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In Moscow Yekaterina Kartseva, co-owner and founder of Privatecollections.ru, says it is difficult to be sure whether the market in fakes is growing or contracting at the moment, compared to the genuine trade. “For sure I can say that such cases [falshak] come up regularly. This trend has emerged since the 1970s and 1980s, in many areas of modern and contemporary art which are easiest to forge. The high-profile cases are rare. Less high-profile cases occur quite regularly. Many of my friends who bought a painting at auction can no longer obtain confirmation of the authenticity, and many auction houses are bombarded with lawsuits. Most problems arise with online auctions, since there it is more difficult to keep track.”

According to Kartseva, “the art market is designed unlike any other. Because of the nature of art as a product, it is certainly more prone to fraud. Also, this stimulates the very high price of some works, when it isn’t clear whether the picture is bought for itself or for the cash equivalent of the asset investment. The market rules are such that there is, and can be until the contrary is proven, the opinion of recognized experts who have the legal right to issue attributions. Notwithstanding, it has often turned out that they deliberately fabricated conclusions. So there is nothing that can surprise me.”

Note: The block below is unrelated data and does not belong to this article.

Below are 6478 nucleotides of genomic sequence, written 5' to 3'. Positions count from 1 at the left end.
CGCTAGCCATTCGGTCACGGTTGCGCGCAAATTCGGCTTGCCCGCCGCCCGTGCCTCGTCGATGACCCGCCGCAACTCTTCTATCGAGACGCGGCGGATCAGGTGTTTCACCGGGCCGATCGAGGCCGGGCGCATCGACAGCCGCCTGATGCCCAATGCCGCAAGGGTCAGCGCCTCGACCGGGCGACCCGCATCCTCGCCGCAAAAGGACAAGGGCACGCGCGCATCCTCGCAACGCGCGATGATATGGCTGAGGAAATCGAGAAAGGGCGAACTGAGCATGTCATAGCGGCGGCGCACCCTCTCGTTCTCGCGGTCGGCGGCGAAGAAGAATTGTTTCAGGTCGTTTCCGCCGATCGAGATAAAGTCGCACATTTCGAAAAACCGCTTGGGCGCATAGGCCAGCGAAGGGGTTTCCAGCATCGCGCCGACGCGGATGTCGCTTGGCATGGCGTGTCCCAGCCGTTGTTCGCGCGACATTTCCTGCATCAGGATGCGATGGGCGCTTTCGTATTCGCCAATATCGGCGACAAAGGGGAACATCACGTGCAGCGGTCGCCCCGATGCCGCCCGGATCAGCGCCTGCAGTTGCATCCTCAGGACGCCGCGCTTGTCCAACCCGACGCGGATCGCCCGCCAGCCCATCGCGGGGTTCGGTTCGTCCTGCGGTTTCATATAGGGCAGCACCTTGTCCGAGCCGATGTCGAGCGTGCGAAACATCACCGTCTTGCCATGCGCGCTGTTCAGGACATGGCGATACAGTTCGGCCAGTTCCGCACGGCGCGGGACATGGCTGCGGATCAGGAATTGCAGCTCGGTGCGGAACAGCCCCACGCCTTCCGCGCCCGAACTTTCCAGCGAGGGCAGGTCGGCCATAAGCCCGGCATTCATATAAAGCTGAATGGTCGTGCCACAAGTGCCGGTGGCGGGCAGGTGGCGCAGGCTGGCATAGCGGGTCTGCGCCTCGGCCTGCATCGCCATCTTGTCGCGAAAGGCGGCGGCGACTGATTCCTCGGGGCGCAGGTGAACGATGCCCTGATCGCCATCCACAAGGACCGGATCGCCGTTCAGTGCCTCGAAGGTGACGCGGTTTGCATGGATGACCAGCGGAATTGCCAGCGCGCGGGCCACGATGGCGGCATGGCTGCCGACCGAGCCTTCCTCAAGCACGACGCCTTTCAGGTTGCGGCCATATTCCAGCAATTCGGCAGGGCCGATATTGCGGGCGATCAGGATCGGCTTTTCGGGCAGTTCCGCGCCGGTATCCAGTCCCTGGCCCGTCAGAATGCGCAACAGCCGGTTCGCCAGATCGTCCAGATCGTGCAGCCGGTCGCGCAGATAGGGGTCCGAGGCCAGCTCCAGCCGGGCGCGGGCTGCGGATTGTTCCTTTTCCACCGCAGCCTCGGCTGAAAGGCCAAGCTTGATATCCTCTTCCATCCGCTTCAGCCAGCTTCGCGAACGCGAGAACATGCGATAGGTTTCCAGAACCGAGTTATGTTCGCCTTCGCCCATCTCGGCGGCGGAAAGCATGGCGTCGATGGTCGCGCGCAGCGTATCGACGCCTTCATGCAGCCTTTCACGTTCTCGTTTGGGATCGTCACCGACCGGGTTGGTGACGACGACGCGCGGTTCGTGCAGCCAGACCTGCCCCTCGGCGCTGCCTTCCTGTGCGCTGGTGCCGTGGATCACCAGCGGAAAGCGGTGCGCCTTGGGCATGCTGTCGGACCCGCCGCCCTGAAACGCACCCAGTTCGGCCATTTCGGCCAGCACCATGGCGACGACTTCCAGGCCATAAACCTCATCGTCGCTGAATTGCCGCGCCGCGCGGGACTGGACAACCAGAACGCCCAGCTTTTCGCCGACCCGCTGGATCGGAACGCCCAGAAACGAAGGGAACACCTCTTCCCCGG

“In Russia, unlike the West, no license is required to give an authenticating examination. All and sundry can do this, though to improve the reliability of the expertise we play a role. In Moscow there are also the Tretyakov Gallery and the Grabar Centre. There is still a problem with the process. Authentication usually ends up with a sentence like ‘a work does not conflict with the brush of a certain author’. There’s no clarity. Often too, the views of some experts do not necessarily agree with the opinion of others.”